For Ogakwu, Illimite of cracking, aging canvas woos Lagosians
The opening of Illimite, a solo art exhibition of new entrant, Chinedu Ogakwu, currently showing till July 13, 2015 at Terra Kulture, Victoria Island, Lagos was devoid of the usual crowd that is the trend during day one of most art shows in Lagos. Ogakwu’s Illimite is not the artist’s first solo, but his first in Lagos, which perhaps explains the crowd-apathy when the exhibition opened two Saturday ago. It showed he’s an outsider.
As one goes through the works, they necessarily elicit a soliloquy: Does Ogakwu’s Illimite miss the usual Lagos crowd of art enthusiasts, whose presence at exhibition openings hardly generate the red tags? Apparently not, so suggest the quality of visitors that viewed the works at the opening. In fact, the red tags keep coming, indicating a successful outing for an artist who is based in Port Harcourt, Rivers State.
Viewing the eclectic displays in diverse mixed media appears like a challenge, as the works exude a high depth of creativity. Also, Illimite sounds like a kind of vocabulary that is either achieved either in colloquialism or fresh from Oxford.
“Illimite is a French word for Unlimited,” Ogakwu explains. Now, the diversity and group exhibition-like content of Illimite is better understood within the context of the title’s meaning. As far as his palettes go, the artist attempts to delve into as many styles and techniques as possible, building on an oeuvre of a project he coined ‘As Old As Man’. His style and technique include simple painting of mixed media on canvas; a cracking technique in collage portrait, which appears as fragile as capable of falling apart any moment; and a textured aging canvas that makes traditional impasto looks ordinary.
More interesting, Ogakwu’s canvas in aging texture adds to the increasing popularity of textured painting among Nigerian artists. From Segun Aiyesan’s rumpling of canvas surface to Nyemike Onwuka’s peeling surface technique; and now Ogakwu’s similar toning that leans more towards Aiyesan’s technique of wrinkling, the postmodern painting style in Nigerian art is getting more exciting.
Some of the works on aging canvas on display at Illimite include ‘Three children at play’, ‘Busy Hand’; ‘Child looking after baby’, ‘Baby’s Day Out’ and bold, daring female flesh exposures – ‘Meditation’, ‘Virgin’ and ‘Behind the Mirror 2’. For the cracked portraits, perhaps the price to pay lies in what looks like disproportionate figures, as seen in ‘Mating’, ‘From School’ and ‘Thinking Man’. But other cracked portraits such as ‘Madam Fruit Seller’ and ‘Mother 2’ are fortunate to retain a high level of aesthetic and draughtsmanship skill despite the cracking technique.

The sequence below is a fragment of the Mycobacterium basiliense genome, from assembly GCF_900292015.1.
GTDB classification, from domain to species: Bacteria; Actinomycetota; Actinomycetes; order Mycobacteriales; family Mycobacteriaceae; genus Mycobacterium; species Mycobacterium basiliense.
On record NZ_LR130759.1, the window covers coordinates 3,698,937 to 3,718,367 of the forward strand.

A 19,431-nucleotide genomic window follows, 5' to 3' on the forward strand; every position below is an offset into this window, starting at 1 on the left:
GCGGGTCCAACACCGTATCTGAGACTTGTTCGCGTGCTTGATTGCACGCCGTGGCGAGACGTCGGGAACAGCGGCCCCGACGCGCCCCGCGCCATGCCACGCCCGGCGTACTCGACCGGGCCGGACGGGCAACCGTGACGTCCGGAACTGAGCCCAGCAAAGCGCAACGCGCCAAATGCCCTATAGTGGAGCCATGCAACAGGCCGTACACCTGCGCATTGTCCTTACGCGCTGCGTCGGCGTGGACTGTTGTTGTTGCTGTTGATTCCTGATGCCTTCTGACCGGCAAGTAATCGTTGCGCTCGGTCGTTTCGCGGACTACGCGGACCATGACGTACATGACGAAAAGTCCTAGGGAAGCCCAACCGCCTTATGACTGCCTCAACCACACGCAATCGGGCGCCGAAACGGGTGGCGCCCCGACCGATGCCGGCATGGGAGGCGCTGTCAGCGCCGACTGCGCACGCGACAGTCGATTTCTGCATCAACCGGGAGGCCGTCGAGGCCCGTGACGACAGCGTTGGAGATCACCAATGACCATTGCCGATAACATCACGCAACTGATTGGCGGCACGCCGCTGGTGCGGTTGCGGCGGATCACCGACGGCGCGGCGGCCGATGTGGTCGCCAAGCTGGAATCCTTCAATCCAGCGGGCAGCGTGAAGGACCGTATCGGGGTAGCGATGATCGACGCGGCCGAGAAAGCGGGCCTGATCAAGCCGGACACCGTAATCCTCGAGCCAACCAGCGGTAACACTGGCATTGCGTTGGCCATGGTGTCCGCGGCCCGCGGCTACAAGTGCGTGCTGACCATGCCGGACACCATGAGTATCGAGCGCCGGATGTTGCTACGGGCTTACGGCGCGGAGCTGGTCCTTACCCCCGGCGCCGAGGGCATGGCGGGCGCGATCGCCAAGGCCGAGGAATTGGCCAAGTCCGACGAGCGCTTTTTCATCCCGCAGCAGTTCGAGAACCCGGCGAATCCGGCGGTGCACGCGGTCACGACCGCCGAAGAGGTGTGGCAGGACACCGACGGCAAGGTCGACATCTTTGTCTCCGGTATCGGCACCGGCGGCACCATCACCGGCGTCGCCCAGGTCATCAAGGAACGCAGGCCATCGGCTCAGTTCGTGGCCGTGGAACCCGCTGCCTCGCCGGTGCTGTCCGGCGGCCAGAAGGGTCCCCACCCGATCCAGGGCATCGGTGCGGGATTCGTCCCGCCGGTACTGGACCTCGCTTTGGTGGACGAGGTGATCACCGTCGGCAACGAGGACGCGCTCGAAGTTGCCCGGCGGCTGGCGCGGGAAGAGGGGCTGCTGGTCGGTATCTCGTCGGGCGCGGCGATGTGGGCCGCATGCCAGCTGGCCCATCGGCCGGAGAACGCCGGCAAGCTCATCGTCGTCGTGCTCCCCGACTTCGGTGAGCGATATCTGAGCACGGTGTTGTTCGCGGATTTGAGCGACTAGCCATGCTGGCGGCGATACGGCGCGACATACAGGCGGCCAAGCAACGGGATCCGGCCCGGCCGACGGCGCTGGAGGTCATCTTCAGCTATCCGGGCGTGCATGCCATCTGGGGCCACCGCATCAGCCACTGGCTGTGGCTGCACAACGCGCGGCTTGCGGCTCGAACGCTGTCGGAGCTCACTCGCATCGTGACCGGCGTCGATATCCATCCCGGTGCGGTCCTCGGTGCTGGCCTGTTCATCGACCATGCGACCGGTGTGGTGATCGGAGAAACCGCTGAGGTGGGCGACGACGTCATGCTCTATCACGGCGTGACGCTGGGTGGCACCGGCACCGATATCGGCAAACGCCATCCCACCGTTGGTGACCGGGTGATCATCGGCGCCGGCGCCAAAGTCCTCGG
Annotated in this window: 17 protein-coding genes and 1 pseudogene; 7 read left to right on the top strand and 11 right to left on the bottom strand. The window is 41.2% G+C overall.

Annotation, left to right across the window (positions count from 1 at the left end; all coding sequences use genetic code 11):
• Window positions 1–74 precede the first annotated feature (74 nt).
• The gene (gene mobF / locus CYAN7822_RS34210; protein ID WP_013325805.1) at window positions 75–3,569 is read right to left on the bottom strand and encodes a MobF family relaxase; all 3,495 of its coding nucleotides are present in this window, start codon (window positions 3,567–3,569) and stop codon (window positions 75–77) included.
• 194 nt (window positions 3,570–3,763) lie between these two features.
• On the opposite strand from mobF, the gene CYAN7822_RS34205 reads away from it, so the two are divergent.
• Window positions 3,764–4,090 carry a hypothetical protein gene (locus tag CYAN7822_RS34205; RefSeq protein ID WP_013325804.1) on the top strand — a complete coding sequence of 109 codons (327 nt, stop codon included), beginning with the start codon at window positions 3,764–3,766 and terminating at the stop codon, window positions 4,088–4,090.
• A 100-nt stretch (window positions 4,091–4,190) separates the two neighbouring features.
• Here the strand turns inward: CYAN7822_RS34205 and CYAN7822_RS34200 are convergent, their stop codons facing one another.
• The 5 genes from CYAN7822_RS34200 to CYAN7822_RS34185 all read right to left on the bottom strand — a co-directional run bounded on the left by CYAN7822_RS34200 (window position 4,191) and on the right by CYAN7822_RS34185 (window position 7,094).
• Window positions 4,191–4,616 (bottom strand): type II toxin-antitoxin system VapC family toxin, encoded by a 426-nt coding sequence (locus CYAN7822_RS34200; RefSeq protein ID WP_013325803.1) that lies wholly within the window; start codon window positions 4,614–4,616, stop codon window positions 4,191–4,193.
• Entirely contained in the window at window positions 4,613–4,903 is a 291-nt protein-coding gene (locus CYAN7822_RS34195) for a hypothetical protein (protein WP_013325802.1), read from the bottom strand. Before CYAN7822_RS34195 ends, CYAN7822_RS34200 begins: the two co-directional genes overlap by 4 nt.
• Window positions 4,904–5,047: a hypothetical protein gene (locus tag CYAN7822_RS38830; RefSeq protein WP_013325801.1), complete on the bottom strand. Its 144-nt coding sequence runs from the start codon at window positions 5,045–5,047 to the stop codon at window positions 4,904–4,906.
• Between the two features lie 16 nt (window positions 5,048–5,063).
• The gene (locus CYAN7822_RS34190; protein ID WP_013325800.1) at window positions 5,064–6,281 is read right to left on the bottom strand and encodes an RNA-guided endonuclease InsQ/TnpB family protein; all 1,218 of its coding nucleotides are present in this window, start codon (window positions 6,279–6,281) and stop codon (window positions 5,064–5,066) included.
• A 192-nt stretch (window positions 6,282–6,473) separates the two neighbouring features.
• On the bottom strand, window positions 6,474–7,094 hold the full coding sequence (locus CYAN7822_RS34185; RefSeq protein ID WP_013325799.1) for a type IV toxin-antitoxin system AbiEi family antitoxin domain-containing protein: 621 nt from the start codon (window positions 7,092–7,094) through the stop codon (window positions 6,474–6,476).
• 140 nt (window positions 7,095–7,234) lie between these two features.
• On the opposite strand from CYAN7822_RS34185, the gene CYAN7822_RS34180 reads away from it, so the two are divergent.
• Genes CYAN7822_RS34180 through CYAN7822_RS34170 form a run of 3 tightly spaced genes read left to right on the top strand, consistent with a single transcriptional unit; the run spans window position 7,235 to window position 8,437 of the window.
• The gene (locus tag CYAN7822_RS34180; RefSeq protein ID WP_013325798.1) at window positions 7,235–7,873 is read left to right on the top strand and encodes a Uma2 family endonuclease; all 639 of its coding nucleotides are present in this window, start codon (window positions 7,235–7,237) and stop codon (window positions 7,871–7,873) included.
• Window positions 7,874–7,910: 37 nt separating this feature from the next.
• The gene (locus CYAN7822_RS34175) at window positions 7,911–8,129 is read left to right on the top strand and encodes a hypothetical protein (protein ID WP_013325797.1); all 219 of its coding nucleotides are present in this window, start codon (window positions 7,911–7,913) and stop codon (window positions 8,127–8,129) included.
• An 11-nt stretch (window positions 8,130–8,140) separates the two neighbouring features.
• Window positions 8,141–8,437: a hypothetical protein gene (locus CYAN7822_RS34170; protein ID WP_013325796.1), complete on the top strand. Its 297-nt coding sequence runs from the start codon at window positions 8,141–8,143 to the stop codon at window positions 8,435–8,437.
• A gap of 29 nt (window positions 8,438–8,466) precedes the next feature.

Responding to a note of similarity between his aging canvas of velvet tone and similar technique by Segun Aiyesan, Ogakwu says it is nothing to be pretentious about. “Aiyesan is my mentor.”
However, Ogakwu has a stronger appropriation of his work in what looks like a work in progress. He discloses how revisiting Stone Age art has inspired most of his themes. The trajectory of “my cracked and aging canvas techniques goes back to a project I called ‘As Old As Man’.” He says it’s a self-task of “bringing back art from the beginning into today’s context”.
Ogakwu’s journey from the rudiment of art through a period of self-taught is shared in his Artist Statement: He recalls his fascination by art’s strength in depicting “emotion, a thought or a feeling in ways more powerful than can be expressed by words.” From the self-taught background, a formal training appeared easy when he chose art as a career. “Being self-taught eventually proved to be advantageous to my development as an artist. I was able to learn unconventional ways of using various materials and develop the necessary skills for their application. Over the years my artistic process continued to develop and undergo many transformations. Initially I found plaster to be a fascinating material when I understood how to delay its drying time for several hours. I devised my own technique of applying it to various surfaces producing unique texture and style. In the past decade I became interested in installations and site-specific works.”
Ogakwu obtained a Higher National Diploma in Painting at Institute of Management Technology (IMT), Enugu.
Two years ago, he had his debut solo outside Lagos titled Stone Age- As Old As Man at Sofas Furniture/Art gallery, Port Harcourt.
Some his recent group exhibitions include Chronicles of Truth at Mydrim Art Gallery, Ikoyi, Lagos, October 2014; Solidarity & Sharing, Total Village, Port Harcourt, September 2014; A Step Forward, Landmark Hotel, Port Harcourt, August 2014; Art In Minded, Bricklane Gallery London, U.K., May 2014; Africa And Post Coloniality 2; and Dak’art Bienniale, Senegal, 2014.
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